• Regularly use these ageless wisdoms to guide you in all relationships and situations. 

Did you realize how many options you have about scapegoating?

      Now let's look at a related social stressor...

Perspective on "Black Sheep"

      According to Wikipedia...

      "The term originated from the occasional black sheep which are born into a flock of white sheep due to a genetic process of recessive traits. Black wool was considered commercially undesirable because it could not be dyed. In 18th and 19th century England, the black color of the sheep was seen as the mark of the devil  In modern usage, the expression has lost some of its negative connotations, though the term is usually given to the member of a group who has certain characteristics or lack thereof deemed undesirable by that group."

      In some families and other social groups, a member who's values and behaviors differ markedly from those of other members' can be spurned, scorned, and openly or covertly excluded from full group-membership status. The judgmental people may deny or admit and justify their bias.

      The group's disapproval can range from mild to extreme - e.g. refusing to mention a family member's name, throwing out all mementos of him or her, excluding them from family gatherings, and offering no support to the person in troubled times.  

What Causes This?

      While every case is unique, common reasons for this "black sheep" dynamic are:

  • Key group members are psychologically wounded and insecure, and (their governing subselves) feel threatened by the "sheep's" discordant values and behavior. The threats may include...

    • admitting something shameful about the group, like addictions, ignorance, criminal behavior, abuse, dishonesty, poverty, or bigotry;

    • admitting that ancestral customs, values, traditions, and rituals are obsolete, unhealthy, and/or harmful;

    • public scorn, pity, and/or ridicule of some or all group members;

    • losing some prized social status, privilege, reputation, or power; and/or...

    • exclusion of group members from some prestigious or powerful social organization.

  • These group members may 'gossip" and reinforce each others' disapproval, scorn, pity, punishment, and exclusion of the "sheep;"      

Other contributing factors may be that...

  • The "black sheep" has inherited psychological wounds including excessive shame, and s/he unconsciously invites or endures disapproval, pity, and/or exclusion. S/He doesn't know how to assert her or his personal rights, needs, and boundaries effectively; and...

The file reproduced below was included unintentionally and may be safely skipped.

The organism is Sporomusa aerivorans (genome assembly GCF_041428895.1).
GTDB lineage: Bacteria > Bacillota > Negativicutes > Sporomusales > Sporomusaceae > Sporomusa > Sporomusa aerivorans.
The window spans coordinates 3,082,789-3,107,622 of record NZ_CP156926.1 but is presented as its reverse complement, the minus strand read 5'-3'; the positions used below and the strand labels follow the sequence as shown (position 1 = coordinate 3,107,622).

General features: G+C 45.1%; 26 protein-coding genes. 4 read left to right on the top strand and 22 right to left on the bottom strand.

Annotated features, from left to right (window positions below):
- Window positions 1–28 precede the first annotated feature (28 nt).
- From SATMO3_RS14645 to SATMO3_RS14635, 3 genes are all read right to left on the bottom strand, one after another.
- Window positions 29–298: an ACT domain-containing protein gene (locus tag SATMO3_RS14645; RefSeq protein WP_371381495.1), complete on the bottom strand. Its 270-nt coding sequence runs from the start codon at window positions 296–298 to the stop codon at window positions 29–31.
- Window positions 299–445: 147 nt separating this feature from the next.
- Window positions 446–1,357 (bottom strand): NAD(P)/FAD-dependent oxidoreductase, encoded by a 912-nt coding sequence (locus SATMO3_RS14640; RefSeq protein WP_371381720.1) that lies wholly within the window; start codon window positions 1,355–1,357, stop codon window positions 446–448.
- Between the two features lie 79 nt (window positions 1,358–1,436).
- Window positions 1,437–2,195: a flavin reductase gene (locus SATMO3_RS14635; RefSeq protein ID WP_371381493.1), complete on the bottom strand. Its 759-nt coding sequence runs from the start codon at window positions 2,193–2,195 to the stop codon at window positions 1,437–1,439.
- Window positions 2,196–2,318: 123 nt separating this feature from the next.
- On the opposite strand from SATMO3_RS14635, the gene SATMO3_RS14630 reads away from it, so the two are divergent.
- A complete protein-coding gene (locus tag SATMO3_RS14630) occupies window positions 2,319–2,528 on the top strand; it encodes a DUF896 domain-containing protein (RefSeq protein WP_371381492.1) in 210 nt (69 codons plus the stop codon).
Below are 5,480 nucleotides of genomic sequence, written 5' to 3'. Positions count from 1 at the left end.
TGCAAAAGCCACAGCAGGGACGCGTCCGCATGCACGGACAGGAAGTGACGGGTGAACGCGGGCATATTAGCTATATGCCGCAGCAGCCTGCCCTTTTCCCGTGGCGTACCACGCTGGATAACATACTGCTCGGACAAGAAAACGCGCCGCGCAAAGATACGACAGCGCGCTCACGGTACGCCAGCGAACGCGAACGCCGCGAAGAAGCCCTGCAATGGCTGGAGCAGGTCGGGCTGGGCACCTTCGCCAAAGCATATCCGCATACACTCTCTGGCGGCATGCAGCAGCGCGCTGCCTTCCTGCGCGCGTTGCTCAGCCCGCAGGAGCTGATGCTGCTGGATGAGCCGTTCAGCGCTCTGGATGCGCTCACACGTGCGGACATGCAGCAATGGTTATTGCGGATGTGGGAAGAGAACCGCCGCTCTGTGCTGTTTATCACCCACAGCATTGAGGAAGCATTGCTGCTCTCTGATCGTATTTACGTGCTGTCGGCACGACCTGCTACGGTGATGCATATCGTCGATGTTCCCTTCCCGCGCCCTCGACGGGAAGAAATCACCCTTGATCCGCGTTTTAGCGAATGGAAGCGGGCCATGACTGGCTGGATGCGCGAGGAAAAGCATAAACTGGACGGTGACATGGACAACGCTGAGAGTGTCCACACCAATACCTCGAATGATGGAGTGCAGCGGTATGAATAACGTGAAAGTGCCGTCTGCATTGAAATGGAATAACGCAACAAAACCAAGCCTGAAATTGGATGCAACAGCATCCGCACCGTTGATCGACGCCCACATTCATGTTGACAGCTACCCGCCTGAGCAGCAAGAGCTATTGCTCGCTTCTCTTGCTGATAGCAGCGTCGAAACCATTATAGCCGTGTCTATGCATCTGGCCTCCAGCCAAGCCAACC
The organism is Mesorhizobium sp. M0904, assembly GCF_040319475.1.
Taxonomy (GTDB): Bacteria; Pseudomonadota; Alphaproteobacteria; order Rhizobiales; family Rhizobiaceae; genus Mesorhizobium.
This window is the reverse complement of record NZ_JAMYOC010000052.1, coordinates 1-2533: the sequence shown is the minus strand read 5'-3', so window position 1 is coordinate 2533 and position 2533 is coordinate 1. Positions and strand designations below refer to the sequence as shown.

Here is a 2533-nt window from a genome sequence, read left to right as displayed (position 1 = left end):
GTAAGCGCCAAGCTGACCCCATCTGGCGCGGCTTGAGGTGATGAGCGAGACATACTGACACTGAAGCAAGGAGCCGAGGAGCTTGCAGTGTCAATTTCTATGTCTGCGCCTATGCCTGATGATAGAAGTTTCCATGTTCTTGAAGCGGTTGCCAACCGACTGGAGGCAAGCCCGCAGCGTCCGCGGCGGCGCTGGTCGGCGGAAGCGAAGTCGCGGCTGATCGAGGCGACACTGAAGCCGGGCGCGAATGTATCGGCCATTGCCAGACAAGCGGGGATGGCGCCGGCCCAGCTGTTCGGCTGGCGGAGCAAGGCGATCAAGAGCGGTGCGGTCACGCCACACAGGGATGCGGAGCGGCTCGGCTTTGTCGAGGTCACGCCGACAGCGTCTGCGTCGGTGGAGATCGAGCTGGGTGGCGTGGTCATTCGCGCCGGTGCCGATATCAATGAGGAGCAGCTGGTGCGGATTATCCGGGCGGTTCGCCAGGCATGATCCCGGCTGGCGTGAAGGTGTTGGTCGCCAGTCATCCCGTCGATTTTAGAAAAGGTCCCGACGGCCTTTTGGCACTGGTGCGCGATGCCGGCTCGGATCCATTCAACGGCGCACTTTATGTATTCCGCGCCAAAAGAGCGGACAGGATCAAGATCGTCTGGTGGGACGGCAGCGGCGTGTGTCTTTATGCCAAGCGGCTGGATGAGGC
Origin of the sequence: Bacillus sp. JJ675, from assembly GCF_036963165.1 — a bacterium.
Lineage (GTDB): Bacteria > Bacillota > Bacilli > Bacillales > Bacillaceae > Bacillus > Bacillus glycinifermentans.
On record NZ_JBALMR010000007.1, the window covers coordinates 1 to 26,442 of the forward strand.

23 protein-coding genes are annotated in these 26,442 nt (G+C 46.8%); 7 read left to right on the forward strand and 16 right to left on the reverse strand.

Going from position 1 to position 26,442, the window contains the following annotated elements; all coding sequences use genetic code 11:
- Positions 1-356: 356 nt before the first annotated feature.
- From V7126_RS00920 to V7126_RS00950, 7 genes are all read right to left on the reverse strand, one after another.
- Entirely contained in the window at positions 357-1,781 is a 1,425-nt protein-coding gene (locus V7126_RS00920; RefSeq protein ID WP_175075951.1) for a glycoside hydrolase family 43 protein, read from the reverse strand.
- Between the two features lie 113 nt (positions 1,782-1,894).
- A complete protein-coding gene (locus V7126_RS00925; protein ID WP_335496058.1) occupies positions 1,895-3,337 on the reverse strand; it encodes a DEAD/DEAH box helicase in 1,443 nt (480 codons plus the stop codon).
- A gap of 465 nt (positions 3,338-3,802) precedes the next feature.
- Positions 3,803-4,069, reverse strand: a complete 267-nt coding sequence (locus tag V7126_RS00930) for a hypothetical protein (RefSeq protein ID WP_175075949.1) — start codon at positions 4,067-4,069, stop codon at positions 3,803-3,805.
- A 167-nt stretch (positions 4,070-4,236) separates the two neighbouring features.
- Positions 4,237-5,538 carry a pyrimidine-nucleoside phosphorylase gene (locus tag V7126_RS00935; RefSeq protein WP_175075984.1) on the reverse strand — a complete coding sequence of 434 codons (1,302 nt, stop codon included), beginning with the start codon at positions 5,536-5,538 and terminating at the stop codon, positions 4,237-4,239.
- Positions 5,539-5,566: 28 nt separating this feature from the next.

• the "sheep" has unconsciously adopted or accepted a victim or rebel role in the family or group system, and doesn't acknowledge this or know what to do about it. This usually indicates being ruled by a false self; and...

  • the social environment around the group (like relatives, a church community, neighbors, and/or a "corporate culture") ignores, tolerates, or approves of the prejudicial attitude and behaviors.

Can you think of other reasons for this "black sheep" group behavior?

Why Is This a Problem?

      If you feel like a "black sheep," you're probably...

  • a survivor of significant early-childhood abandonment,. neglect, and abuse ("trauma");

  • a member of a significantly-dysfunctional (low nurturance) family or group;

  • feeling hurt, resentful, frustrated, angry, and/or defiant and rebellious; or...

  • you lack self-respect; feel intimidated, guilty, shamed; and you accept a "victim" role and 1-down (inferior) attitude in your group.

      And you may...

  • feel conflicted over wanting acceptance and approval from your group, and wanting to distance yourself from those who disapprove of you.

  • If you care for kids, these traits probably reduce your effectiveness as a caregiver; increase your frustration, guilt, and shame; and raise the odds that you may accidentally pass on inherited psychological wounds.

      Factors like these promote significant personal and relationship stress and unhappiness, and inhibit group health and functionality.

      If you scorn, shun, or dislike a "black sheep," you...

  • are probably a Grown Wounded Child, and don't know it or what it means; and you...

  • are probably denying the black-sheep behavior of your group, and/or you minimize, justify and/or excuse it ("it's not our fault!"); and you...

  • are probably not aware of the elements that promote this blaming (above). or you're indifferent to them; and you...

  • probably don't know how to manage values conflicts and relationship triangles effectively, and...

  • if you're guiding someone's kids, you're behavior is probably teaching them to blame and scorn rather than be compassionate and do win-win problem-solving.

  Do these consequences of "black sheep" behavior match your experience?


      If you're being treated as a black sheep in your family or another group...

  • get and stay clear on what you can change in this situation and what you can't;

  • apply appropriate scapegoating options above;

  • tailor and apply the options in these articles on handling prejudice and relationship cutoffs;

  • review and apply these ideas on raising self and mutual respect. If you don't respect yourself and/or your behavior implies disrespect for other group members, you're inviting treatment as a black sheep; and...

  • review and selectively apply these communication options with "problem people."

      If you're part of a group which has designated a "black sheep" - specially if young kids are affected, study and apply Lessons 1 thru 5 or 6  here for everyone's sake! This relationship stressor is a family-system problem as well as a personal one.

      This is not a complete summary of your "black sheep" choices. Notice the theme of these options (healing and learning), and trust your true Self to identify other things you can do to improve your unique situation.

      Now let's build on the scapegoating and black-sheep ideas above to examine a third related relationship stressor:

      Perspective on "Bullying" (Aggression)

      Have you ever known a "bully"? How would you characterize a male or female "bully"? Dictionary.com says a bully is...

"a blustering, quarrelsome, overbearing person who habitually badgers and intimidates smaller or weaker people."

Oddly, the term originally meant (male or female) "sweetheart" in 16th-century Europe, and was an English term of approval for a time ("He's a bully chap!").

      Note that some people can be aggressive, manipulative, and/or controlling without being a bully - i.e. without using intimidation to get their way. Feeling manipulated or bullied is a subjective judgment.